President Urges Broad Powers
For New Intelligence Chief
President Bush proposed giving a new national intelligence director broad powers to plan intelligence agencies' spending priorities and clandestine activities, making a concession to lawmakers moving to implement the more sweeping proposals of the Sept. 11 commission.
The legislation Bush proposed would give the director control over more than two-thirds of the overall intelligence budget, which is estimated at $40 billion a year for the nation's 15 intelligence agencies. The White House said the proposed changes would help solve the lack of coordination among agencies blamed for intelligence failures in the attacks on the World Trade Center and the Pentagon.
In several aspects, Bush's proposal stops short of the recommendations of the 9/11 commission. The commission concluded that the intelligence director should be in the executive office of the president and needed authority over the full budget to assure deployment resources to meet rapidly shifting threats and demands.
Bush's plan would not place the intelligence chief in the office of the president and would give the chief full authority over only the 70 percent of the intelligence budget that is not related solely to military operations. The White House would leave intelligence gathering organizations, such as the National Security Agency and the National Reconnaissance Office, under the Pentagon's authority.
-- Walter Pincus and Dana Milbank
Support for Bush Surges
After Republican Convention
President Bush emerged from his New York convention with a solid lead over Democratic challenger John F. Kerry, strengthening his position on virtually every important issue in the campaign and opening up a clear advantage on many of the personal characteristics that influence voters in presidential elections, according to a Washington Post-ABC News poll.
For the first time in a Post-ABC News poll this year, a majority of likely voters say they plan to vote for Bush. Among those most likely to vote in November, Bush holds a 52 percent to 43 percent lead over Kerry, with independent Ralph Nader receiving 2 percent of the hypothetical vote. Among all registered voters, Bush leads Kerry 50 percent to 44 percent.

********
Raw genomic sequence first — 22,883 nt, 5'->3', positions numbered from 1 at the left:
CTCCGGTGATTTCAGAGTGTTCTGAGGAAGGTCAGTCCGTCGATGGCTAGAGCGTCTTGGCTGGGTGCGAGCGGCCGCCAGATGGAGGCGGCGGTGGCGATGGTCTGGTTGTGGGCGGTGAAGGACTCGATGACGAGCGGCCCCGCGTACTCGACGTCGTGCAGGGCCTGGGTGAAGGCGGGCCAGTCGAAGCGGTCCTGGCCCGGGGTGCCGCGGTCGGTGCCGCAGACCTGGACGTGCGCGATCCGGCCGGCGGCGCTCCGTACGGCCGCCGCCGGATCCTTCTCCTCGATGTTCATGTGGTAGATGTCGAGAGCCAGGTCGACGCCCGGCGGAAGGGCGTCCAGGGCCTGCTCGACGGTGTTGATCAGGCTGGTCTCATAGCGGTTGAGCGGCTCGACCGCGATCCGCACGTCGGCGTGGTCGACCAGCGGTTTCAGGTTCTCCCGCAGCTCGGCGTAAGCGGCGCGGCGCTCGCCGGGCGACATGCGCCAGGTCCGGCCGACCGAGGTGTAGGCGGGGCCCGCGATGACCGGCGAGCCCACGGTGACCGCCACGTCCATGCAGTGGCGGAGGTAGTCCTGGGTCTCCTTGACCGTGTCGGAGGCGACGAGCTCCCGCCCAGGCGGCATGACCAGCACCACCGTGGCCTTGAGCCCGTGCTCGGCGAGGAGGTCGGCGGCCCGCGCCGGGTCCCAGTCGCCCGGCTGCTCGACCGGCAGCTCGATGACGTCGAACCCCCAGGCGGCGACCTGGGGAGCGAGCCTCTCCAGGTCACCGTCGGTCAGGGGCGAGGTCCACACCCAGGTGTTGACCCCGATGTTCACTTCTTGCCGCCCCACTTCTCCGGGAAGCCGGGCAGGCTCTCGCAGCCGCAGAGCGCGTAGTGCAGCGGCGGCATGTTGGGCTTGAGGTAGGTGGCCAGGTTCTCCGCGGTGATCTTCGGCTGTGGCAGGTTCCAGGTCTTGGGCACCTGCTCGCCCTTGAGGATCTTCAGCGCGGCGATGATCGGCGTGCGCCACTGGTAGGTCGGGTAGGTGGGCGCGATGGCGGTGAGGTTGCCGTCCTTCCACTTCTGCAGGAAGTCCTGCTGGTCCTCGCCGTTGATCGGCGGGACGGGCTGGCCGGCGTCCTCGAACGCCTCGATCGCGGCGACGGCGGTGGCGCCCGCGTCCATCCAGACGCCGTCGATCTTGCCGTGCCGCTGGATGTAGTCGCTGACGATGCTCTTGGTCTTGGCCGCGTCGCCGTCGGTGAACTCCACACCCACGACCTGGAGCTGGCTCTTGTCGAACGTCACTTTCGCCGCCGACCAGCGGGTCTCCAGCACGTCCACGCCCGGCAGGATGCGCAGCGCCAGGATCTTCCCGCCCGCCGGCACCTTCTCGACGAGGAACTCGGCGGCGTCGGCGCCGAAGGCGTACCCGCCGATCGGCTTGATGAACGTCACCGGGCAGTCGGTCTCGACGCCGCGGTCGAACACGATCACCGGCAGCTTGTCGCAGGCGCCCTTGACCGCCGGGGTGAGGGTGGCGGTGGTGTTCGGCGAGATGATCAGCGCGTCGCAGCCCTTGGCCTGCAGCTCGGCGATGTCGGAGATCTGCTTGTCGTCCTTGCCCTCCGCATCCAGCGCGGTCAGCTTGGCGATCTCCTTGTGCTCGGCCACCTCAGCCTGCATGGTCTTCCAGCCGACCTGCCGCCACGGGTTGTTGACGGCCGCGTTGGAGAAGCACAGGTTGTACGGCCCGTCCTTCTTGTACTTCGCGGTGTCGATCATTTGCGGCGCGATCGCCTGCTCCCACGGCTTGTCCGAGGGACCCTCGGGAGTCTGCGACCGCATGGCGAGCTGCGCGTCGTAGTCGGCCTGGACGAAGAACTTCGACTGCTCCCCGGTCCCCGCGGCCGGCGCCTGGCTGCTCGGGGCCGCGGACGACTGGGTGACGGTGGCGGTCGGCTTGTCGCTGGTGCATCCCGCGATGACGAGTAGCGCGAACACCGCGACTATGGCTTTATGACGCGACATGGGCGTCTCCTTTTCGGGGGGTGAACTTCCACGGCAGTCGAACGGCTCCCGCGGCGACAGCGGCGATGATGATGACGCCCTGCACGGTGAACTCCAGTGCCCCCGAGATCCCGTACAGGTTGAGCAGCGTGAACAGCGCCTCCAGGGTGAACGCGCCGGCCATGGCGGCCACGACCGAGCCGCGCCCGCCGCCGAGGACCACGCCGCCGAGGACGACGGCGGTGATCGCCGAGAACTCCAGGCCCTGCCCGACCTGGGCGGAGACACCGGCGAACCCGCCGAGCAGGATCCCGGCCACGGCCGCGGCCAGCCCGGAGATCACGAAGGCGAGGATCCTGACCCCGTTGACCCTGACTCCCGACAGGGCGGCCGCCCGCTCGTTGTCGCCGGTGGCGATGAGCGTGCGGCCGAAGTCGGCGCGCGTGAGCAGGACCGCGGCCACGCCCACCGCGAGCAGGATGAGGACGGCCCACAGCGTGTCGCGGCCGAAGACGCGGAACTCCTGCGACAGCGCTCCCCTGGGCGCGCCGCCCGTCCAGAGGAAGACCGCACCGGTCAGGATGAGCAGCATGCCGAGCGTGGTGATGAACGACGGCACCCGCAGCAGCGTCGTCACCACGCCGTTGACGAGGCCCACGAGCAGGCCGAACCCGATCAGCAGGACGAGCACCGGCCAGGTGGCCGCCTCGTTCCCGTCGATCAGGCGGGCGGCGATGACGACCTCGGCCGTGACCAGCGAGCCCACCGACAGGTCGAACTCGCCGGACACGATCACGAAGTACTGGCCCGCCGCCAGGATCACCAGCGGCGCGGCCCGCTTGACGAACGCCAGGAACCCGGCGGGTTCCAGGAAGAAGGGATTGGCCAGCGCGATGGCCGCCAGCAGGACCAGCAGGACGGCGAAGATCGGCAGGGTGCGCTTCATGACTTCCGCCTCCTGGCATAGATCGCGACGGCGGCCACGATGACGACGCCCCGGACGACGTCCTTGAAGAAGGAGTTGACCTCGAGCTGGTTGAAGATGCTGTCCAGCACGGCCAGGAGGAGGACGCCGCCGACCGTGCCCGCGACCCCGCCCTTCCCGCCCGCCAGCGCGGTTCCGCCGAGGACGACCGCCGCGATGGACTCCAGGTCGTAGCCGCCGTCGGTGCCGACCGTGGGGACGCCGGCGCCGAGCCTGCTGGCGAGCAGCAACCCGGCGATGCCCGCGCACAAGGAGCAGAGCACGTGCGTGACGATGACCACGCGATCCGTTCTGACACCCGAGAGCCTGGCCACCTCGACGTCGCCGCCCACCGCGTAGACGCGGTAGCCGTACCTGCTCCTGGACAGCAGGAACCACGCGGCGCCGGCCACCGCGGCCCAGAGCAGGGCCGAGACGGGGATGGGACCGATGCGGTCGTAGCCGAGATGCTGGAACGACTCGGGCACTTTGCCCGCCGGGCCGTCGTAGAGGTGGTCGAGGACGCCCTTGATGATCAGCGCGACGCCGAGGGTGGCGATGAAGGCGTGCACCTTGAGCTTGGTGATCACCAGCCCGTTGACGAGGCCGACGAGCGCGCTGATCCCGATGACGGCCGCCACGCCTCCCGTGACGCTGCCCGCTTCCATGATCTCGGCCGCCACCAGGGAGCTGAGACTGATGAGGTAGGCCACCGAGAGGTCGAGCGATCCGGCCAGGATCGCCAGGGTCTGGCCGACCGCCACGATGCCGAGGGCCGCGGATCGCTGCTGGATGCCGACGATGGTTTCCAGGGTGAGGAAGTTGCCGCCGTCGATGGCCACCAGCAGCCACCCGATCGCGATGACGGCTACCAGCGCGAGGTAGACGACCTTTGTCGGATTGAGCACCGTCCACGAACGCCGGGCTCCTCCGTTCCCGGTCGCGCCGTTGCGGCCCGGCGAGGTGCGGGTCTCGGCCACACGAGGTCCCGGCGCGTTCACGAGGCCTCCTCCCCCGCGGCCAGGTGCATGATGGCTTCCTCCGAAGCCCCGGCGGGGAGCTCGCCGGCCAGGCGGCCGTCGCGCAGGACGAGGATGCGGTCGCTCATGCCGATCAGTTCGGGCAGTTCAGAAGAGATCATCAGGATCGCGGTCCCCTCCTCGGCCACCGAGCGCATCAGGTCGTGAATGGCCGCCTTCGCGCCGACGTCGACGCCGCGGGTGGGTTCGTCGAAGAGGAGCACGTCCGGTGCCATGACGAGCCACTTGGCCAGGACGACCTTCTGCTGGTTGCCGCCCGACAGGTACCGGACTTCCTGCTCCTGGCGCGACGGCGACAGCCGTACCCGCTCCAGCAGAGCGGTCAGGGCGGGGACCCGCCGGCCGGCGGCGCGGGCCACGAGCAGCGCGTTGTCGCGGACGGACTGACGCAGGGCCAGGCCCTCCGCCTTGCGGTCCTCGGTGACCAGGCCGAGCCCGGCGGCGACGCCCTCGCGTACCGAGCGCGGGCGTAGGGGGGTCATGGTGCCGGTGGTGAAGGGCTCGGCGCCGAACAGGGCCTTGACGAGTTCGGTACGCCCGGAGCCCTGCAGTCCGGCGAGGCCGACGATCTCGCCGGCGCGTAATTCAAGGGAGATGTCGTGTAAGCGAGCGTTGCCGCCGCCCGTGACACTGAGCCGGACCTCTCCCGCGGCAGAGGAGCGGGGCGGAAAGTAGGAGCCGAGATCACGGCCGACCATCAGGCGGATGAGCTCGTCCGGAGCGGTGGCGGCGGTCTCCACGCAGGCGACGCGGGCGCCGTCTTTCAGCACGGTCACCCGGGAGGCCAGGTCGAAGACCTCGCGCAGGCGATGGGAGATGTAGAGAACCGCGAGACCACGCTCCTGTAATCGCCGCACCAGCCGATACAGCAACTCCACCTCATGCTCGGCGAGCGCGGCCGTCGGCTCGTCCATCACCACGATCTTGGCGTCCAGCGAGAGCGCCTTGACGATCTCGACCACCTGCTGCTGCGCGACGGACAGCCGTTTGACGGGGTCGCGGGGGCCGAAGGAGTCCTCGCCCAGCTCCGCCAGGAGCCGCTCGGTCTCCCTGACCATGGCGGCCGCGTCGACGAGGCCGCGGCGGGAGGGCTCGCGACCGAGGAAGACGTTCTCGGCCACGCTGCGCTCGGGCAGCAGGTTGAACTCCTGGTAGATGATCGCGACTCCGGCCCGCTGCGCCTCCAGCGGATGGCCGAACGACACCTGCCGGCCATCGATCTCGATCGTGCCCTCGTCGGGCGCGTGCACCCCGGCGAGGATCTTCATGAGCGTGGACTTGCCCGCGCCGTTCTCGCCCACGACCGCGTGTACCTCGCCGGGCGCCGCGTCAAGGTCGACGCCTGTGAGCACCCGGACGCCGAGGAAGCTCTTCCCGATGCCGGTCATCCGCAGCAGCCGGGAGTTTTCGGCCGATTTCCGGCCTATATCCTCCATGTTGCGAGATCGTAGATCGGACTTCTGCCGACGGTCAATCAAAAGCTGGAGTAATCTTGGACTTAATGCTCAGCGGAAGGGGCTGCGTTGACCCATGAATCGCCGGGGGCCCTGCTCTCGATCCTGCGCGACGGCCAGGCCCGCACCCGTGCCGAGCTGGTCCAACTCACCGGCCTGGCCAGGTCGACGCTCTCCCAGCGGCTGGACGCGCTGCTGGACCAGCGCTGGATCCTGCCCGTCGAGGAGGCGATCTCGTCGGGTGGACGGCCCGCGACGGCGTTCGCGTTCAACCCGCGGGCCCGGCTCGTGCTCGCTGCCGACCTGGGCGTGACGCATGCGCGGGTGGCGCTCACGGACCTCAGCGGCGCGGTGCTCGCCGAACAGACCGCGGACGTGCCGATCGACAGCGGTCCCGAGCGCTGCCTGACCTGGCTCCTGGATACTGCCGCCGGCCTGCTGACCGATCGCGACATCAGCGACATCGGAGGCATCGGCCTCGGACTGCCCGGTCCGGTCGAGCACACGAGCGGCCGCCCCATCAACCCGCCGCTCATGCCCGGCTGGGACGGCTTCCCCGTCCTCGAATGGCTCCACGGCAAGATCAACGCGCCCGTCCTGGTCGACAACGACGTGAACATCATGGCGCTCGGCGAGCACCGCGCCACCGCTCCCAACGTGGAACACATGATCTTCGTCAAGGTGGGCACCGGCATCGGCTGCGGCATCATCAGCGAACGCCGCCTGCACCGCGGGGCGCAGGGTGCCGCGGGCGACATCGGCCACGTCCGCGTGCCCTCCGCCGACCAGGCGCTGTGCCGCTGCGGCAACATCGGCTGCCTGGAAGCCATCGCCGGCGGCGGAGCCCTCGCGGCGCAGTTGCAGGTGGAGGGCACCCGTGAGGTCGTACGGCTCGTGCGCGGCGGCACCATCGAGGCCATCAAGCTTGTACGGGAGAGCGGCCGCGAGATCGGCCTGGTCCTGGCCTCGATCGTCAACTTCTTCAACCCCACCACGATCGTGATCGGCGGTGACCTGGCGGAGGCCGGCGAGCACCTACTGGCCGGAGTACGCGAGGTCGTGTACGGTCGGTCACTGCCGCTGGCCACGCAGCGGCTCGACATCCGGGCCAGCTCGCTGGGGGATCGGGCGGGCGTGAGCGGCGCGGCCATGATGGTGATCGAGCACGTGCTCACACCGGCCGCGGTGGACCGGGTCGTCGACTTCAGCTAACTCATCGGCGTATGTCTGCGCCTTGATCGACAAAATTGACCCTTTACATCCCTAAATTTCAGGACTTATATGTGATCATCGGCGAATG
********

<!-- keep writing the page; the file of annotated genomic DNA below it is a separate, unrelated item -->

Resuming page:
Among a smaller sample in 19 battleground states, where strategists believe the election will be decided, Bush holds a narrower lead among likely voters, 50 percent to 46 percent. Among all voters in these states, the two candidates are running even.
The survey highlights the damage to Kerry in August and during the Republican National Convention. Bush got a four-point "bounce" up in support among likely voters from his convention, about what Kerry received from his convention in July. But in other important ways, the poll suggests that Republicans achieved virtually all their objectives last week in New York, particularly their goal of making Kerry less acceptable to voters.
What will not be known for another few weeks is whether Bush's gains are transitory, as Kerry's were in the immediate aftermath of his convention.
-- Richard Morin and Dan Balz
Editors Won't Publish Research
Unless Drug Studies Are Public
A dozen editors of medical journals announced Wednesday they will refuse to publish drug research sponsored by pharmaceutical companies unless the studies are registered in a public database from the outset -- a step designed to ferret out unpublished studies that find medications to be ineffective or dangerous.
The initiative creates a potent incentive for companies to register their drug trials and is expected to give physicians and the public a window on unfavorable studies that companies suppress.